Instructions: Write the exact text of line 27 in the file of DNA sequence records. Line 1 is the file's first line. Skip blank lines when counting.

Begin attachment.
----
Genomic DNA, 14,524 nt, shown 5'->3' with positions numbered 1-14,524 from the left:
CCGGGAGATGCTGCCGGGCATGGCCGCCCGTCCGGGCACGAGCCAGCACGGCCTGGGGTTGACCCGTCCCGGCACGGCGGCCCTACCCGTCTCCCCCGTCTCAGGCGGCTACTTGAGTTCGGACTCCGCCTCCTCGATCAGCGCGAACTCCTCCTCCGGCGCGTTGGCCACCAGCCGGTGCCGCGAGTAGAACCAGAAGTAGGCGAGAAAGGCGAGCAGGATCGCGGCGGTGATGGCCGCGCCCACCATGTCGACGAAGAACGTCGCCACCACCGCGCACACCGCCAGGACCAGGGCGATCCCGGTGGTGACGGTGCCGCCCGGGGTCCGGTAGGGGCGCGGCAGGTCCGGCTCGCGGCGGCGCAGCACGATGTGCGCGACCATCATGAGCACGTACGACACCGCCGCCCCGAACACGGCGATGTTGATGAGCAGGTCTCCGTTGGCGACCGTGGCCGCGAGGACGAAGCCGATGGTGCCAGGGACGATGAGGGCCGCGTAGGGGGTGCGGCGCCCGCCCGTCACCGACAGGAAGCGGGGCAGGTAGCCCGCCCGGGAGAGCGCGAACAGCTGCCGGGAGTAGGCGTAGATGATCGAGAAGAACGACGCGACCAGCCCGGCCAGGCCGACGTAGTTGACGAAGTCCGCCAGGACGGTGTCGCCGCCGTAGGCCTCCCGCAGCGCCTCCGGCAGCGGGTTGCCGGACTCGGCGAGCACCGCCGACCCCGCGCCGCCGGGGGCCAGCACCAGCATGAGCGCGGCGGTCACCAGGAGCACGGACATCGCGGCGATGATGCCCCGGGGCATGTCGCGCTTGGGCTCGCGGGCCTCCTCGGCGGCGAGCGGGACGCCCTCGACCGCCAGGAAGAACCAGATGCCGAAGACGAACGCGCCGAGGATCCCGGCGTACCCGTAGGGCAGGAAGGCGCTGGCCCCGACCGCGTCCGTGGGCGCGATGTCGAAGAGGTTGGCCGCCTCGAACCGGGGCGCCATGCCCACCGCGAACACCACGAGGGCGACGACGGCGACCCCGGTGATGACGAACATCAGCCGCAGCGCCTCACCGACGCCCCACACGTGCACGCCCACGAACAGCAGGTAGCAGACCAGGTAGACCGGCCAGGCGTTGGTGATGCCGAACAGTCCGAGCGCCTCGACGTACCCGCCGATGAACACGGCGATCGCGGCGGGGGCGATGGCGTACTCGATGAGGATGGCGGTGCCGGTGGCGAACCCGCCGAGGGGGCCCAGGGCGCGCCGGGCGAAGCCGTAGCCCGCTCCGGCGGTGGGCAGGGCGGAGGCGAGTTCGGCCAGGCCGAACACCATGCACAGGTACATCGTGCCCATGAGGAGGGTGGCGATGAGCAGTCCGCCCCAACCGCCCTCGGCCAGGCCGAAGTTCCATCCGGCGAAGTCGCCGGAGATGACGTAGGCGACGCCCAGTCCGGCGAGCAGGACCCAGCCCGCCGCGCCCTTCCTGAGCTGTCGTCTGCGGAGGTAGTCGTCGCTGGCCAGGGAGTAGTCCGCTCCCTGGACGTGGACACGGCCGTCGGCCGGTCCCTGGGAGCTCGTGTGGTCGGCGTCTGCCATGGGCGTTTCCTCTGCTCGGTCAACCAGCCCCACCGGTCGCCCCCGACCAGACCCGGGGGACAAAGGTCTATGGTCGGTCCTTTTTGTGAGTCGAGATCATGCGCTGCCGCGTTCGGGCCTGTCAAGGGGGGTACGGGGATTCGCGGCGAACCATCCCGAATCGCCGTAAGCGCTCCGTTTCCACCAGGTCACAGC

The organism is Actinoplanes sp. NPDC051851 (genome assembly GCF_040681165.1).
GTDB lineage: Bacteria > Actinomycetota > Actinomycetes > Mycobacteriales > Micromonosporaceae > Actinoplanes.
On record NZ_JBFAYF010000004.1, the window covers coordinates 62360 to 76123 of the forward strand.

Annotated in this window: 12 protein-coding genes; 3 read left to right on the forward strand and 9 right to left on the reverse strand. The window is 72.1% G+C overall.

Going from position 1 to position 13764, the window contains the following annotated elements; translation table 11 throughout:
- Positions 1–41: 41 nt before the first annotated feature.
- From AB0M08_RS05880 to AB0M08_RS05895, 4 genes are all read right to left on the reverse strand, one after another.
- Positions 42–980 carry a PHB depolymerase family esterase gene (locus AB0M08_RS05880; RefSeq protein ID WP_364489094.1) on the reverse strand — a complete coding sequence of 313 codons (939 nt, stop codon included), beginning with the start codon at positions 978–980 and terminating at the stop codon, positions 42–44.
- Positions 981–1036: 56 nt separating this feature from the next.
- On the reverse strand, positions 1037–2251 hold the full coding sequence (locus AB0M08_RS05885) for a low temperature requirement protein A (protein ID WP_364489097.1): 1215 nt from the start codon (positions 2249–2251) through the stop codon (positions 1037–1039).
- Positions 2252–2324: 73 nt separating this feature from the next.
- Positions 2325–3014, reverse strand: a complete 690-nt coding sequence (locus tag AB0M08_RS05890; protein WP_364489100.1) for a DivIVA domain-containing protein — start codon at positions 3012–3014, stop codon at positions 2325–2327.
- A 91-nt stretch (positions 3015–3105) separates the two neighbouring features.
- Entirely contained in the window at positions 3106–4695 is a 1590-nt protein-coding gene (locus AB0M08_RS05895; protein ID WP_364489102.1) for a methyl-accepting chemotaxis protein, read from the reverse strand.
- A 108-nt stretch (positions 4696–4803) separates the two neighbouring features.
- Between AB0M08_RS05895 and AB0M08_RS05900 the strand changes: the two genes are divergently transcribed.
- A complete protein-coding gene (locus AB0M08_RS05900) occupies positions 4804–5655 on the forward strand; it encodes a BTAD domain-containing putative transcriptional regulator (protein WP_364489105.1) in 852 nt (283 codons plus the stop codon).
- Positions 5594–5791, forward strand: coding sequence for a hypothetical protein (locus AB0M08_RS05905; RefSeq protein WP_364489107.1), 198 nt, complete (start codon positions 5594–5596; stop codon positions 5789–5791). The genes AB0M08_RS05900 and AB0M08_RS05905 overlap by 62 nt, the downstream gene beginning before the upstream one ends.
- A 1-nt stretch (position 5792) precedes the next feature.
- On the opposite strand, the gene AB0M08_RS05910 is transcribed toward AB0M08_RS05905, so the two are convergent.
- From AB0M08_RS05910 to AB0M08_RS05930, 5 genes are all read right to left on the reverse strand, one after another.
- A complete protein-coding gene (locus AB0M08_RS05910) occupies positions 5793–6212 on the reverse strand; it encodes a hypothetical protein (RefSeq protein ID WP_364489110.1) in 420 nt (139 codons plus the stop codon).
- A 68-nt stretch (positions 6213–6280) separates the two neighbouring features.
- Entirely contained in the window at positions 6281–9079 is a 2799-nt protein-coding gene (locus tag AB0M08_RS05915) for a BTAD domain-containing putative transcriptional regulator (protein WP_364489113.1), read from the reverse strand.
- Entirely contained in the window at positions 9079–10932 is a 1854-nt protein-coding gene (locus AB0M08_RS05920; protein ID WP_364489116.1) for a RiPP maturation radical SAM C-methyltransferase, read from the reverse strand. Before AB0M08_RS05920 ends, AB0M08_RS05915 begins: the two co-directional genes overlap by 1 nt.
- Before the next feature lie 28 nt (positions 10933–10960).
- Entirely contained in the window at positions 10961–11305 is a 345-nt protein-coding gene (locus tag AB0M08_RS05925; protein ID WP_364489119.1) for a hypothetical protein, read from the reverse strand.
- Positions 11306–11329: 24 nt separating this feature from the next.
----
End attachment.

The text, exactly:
- Entirely contained in the window at positions 9079–10932 is a 1854-nt protein-coding gene (locus AB0M08_RS05920; protein ID WP_364489116.1) for a RiPP maturation radical SAM C-methyltransferase, read from the reverse strand. Before AB0M08_RS05920 ends, AB0M08_RS05915 begins: the two co-directional genes overlap by 1 nt.